In the ever-competitive battle for consumer attention and cultural authority, balancing the emerging with the established is proving a rarefied but pivotal proof point of today’s brands. Gucci’s hyper-reactive recruitment of TikTok’s favourite trainspotter, Francis Bourgeois, is an example of how modern leaders are tapping into cultural phenomena as they emerge in real time. However, we are simultaneously experiencing a renewed commitment to more enduring brand collaborations. It’s all about marrying the fast with the slow.

While there wasn’t a huge amount to cheer about throughout the pandemic, the emergence of Bourgeois was a welcomed — albeit unexpected — micro-dose of respite amid the seemingly endless doom and gloom.

However, what was maybe even more surprising was the speed at which Gucci and North Face tapped up Bourgeois to be the face of their latest collaboration at the turn of the year. A partnership as impulsive as it was ironic, the social star’s loyal following found themselves watching the most unlikely of influencers welcoming a gang of luxury-outerwear-clad passengers aboard his 9.30 Summit Ascent service.

Of course, a collaboration with a trainspotting TikToker was simply one small part of the much grander design that is the Gucci marketing machine. But the ongoing North Face alliance refreshed through the eyes of an overnight social sensation offers further stimulus to support the case for a two-speed approach to winning in contemporary culture.

The timeliness and talkability of the new shiny thing (for example, influencers, new media and one-off activations) should be balanced with the scale, consistency and staying power of more strategic cultural programmes (brand alliances, sponsorships, ambassadors and co-created initiatives).

The fast demands implementing more agile, responsive marketing functions capable of identifying the right opportunities to act on, while also executing with authenticity. Whereas the slow requires the confidence and commitment to enter into multi-year tie-ups despite the shorter-term pressures.

Those meaningful, long-term alliances can act as a core pillar of a brand’s longer-term strategy, offering a more tangible, multi-faceted centre of gravity for the entire business to rally around. Making this a reality not only requires a clear chemistry, vision and road map from the outset, but also demands first rate cross-functional leadership and collaboration to ensure the sum is greater than its parts.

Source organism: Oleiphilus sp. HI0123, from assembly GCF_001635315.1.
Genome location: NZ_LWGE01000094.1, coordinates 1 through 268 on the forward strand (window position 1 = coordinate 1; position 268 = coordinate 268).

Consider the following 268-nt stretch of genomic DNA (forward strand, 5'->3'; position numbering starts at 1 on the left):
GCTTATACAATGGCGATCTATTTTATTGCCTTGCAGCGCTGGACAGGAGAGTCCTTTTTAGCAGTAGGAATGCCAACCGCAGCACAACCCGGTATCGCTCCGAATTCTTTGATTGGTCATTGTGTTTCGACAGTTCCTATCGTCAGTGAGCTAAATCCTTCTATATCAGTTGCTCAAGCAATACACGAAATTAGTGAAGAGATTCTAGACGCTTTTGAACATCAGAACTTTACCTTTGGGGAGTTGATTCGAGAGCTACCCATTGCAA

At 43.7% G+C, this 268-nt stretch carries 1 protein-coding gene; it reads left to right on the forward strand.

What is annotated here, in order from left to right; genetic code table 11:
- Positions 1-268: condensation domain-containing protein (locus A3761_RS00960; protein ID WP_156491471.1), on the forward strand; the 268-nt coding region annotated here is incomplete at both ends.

Think of the latter as the long-term marriage — building and blossoming over time — while the former is more akin to playing the field — exciting, exploratory and often ephemeral.

And while this may seem obvious, balancing the fast and the slow is a paradigm the marketing world continues to grapple with. Not only is the industry navigating challenges of overwhelming short-termism, but modern audiences are also proving more conflicted than ever in their expectations of brands.

We want enduring familiarity with a fresh point of view. A borderless world with a community feel. Meaningful purpose and meaningless fun. We’re a nightmare to market to!

However, and perhaps most importantly, the fast and the slow should fundamentally form different — sometimes intertwining — branches of the same tree. And while brands have historically opted for one or the other subject to size and sophistication, today’s leaders are increasingly acknowledging the importance of both.

We’re seeing agile players such as Louis Vuitton now entering into long-term commitments with major sports properties like the NBA, while simultaneously continuing its track record of bringing burgeoning sub-cultures to the fore. LEGO has recently crafted multi-year alliances with Adidas and the Women’s Euro’s while fostering a constant stream of experiments with IKEA, Levi’s and beyond. Airbnb continues to take its series of ‘Belong Anywhere’ stunts to new levels, from overnight stays at the Louvre and Van Gogh Museum, to accommodating athletes and fans as part of its marquee partnership with the International Olympic Committee, extending all the way to 2028.

On the flip side, long-standing investors in ‘big sponsorship’ are increasingly open to exploring beyond the safe confines of the mainstream. We’ve seen Stella Artois and Palace opening ‘Palace Artois’ pubs on either side of the Atlantic. McDonald’s has added to its global menu in partnership with Korean pop sensation, BTS. Coke and Diesel have upcycling bottles to produce sustainable fashion in the form of The (Re)Collection. And the list goes on.

A lot of this likely wouldn’t have happened five years ago. And not only is it exciting to watch, it just makes sense. Brands can position themselves at the forefront of culture while maintaining the scale, consistency and longevity so integral to sustainable brand growth in today’s climate.

As a result, factoring the two speeds at which modern culture is conceived and consumed is not only increasingly key to success, but also resetting the very foundations on which modern brands (and the teams behind them) are built.

Published by Advertising Week